The Maricopa Police Department has officially improved the way we report crime. We recently completed the transition from the Uniform Crime Reporting (UCR) Program’s traditional Summary Reporting System (SRS) to the National Incident Based Reporting System (NIBRS).
Since 1935, the Federal Bureau of Investigation has used UCR to report and categorize crime in our country. SRS focused on eight index crimes known as Part 1 offenses. It is safe to say crime and the mission of law enforcement has changed since UCR’s inception in 1935.
I am excited by our transition to NIBRS, which will provide more comprehensive data and benefit both the public and the police department.
When used to its maximum potential, NIBRS identifies, with accuracy, where and when crime occurs, the crime type and the characteristics of its victims and offenders. I believe transparency is a cornerstone in public trust. It is imperative the citizens trust the data they receive regarding crime in their community.
NIBRS provides greater specificity to our crime data, collecting information on 52 crimes known as Group A offenses, compared to the 10 crimes collected by SRS, which only counts the most severe crimes. This has always been a concern with SRS since many criminal incidents involve multiple crimes committed by the suspect or suspects. NIBRS can establish many more crime components as well as the relationships and associations among these components.
Moreover, NIBRS is better aligned with police departments that have implemented community policing strategies. SRS reports two types of crime — crimes against persons and crimes against property — to establish the crime reporting baseline offenses. NIBRS not only incorporates crimes against persons and property but collects data on a third category — crimes against society. These crimes against society are often the crimes and offenses that degrade a community and serve as a starting point for more serious crime.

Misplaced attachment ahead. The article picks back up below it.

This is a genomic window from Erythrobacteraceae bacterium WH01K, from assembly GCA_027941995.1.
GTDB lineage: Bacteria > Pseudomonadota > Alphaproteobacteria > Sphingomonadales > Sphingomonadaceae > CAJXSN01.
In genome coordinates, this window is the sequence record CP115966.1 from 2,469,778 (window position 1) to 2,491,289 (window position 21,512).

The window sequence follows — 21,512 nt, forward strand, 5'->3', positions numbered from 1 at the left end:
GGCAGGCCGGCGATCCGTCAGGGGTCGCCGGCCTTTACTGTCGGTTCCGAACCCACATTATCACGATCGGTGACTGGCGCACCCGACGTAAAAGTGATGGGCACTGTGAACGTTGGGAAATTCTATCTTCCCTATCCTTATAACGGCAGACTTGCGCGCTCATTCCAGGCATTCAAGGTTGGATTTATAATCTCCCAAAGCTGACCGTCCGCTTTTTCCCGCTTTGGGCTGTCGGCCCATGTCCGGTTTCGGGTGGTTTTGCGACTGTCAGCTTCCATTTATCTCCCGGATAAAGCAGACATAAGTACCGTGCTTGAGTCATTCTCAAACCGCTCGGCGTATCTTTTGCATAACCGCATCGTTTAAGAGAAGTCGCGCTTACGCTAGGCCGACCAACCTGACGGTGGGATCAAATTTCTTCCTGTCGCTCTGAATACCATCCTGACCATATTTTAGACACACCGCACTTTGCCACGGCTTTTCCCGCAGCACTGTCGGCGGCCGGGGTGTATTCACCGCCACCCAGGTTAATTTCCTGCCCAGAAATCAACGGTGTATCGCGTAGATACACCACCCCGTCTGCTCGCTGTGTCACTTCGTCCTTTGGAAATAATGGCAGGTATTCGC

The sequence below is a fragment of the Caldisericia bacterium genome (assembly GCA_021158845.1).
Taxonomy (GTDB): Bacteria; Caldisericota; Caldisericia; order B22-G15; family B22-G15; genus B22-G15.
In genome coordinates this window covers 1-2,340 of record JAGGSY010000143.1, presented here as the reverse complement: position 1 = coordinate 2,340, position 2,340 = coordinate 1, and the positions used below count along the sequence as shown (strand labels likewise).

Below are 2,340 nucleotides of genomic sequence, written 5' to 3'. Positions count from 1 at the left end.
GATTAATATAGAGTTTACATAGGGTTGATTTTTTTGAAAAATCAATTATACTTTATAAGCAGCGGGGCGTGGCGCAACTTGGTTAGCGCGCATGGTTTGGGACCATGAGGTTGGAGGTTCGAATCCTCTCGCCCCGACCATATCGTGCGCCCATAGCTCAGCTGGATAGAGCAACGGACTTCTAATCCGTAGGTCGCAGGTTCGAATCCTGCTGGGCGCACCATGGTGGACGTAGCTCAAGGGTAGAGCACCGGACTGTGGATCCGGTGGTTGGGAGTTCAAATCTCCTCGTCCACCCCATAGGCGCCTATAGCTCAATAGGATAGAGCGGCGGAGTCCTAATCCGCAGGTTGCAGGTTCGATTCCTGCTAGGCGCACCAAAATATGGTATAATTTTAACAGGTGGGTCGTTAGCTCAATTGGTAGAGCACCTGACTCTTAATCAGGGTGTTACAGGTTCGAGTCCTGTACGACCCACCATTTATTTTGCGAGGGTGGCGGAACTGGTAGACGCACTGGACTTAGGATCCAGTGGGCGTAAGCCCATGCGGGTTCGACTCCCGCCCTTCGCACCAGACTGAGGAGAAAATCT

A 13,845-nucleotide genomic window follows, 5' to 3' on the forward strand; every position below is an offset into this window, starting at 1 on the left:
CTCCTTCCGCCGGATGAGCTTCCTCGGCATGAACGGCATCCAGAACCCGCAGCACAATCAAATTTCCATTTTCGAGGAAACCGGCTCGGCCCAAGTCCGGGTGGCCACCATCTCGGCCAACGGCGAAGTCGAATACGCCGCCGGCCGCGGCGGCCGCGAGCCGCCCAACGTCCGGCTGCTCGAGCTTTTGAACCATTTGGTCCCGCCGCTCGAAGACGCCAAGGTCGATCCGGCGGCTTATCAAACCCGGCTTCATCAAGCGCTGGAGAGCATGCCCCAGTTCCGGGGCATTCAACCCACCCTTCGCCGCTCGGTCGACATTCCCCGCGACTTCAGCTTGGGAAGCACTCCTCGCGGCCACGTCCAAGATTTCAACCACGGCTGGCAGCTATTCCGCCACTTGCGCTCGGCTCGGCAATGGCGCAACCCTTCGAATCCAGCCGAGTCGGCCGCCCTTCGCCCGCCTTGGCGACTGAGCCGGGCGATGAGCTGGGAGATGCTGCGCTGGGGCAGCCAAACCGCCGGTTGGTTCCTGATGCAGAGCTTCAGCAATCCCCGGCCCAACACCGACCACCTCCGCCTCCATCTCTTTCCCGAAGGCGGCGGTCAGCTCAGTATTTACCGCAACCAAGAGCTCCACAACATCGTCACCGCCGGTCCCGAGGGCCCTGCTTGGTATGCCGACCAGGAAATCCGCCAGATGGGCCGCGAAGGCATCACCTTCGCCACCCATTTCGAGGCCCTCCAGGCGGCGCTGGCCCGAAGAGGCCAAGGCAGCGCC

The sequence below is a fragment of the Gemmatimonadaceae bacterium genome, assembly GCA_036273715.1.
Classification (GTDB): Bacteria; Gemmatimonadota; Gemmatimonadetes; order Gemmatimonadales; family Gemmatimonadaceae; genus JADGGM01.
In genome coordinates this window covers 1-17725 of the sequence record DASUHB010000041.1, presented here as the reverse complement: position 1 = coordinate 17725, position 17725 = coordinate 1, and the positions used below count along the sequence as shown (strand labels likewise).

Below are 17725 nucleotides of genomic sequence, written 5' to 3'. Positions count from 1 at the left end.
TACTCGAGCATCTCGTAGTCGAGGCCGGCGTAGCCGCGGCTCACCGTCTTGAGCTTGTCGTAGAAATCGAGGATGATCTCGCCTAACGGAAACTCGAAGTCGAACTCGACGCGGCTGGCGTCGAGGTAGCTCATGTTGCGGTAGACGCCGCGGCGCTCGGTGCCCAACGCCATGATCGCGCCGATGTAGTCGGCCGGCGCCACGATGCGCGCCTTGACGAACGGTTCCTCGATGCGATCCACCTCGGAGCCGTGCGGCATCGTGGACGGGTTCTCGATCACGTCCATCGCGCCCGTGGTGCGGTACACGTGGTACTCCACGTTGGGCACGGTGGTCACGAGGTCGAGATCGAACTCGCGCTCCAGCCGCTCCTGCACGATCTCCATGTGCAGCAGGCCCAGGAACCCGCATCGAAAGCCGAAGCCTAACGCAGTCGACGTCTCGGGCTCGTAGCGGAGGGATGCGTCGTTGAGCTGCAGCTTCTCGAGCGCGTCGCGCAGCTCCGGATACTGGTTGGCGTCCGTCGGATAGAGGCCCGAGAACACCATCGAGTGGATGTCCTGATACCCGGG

The transition to NIBRS was mandated by the FBI. Crime data submitted in the SRS format was no longer accepted as of Jan. 1, 2021. All city and county agencies will continue to submit their data directly to their respective state agency, which reviews the data and forwards the crime statistics to the FBI. The submission process will remain the same and is done through electronic submission.
Maricopa Police Department had planned to have transitioned to NIBRS over a year ago, but the complexity of parsing the reporting data required a system upgrade of our records management system. MPD responds to over 17,000 calls for service a year and completes more than 25,000 police-related activities when traffic enforcement and other proactive data are included.
Our Records Unit acts as the quality control entity of NIBRS. They are responsible for checking each crime or offense. Data points such as incident date and time, relationships of victims to offenders and crimes, demographic specifics, location data and many other details by our officers must be properly coded. This process is critical to ensure the data we are reporting to NIBRS is accurate.
How will NIBRS affect Maricopa? It won’t. All the additional data points collected by NIBRS have been collected by MPD over the last decade. Our department utilizes a data-driven philosophy to deploy police resources.
Our department has a crime analyst who prepares daily, weekly and monthly reports using over 100 separate data points and prepares reports for our officers and police supervisors. The only difference with the transition to NIBRS will be what is reported in the FBI’s annual crime index. NIBRS will have no impact on the police services provided to our community.
Although the transition to NIBRS was time consuming for our administrative staff, I welcome any change that improves the accurate reporting of crime statistics to our community. Law enforcement continues to be a profession that is experiencing a lot of positive change. NIBRS is another example.
This content was first published in the March edition of InMaricopa magazine.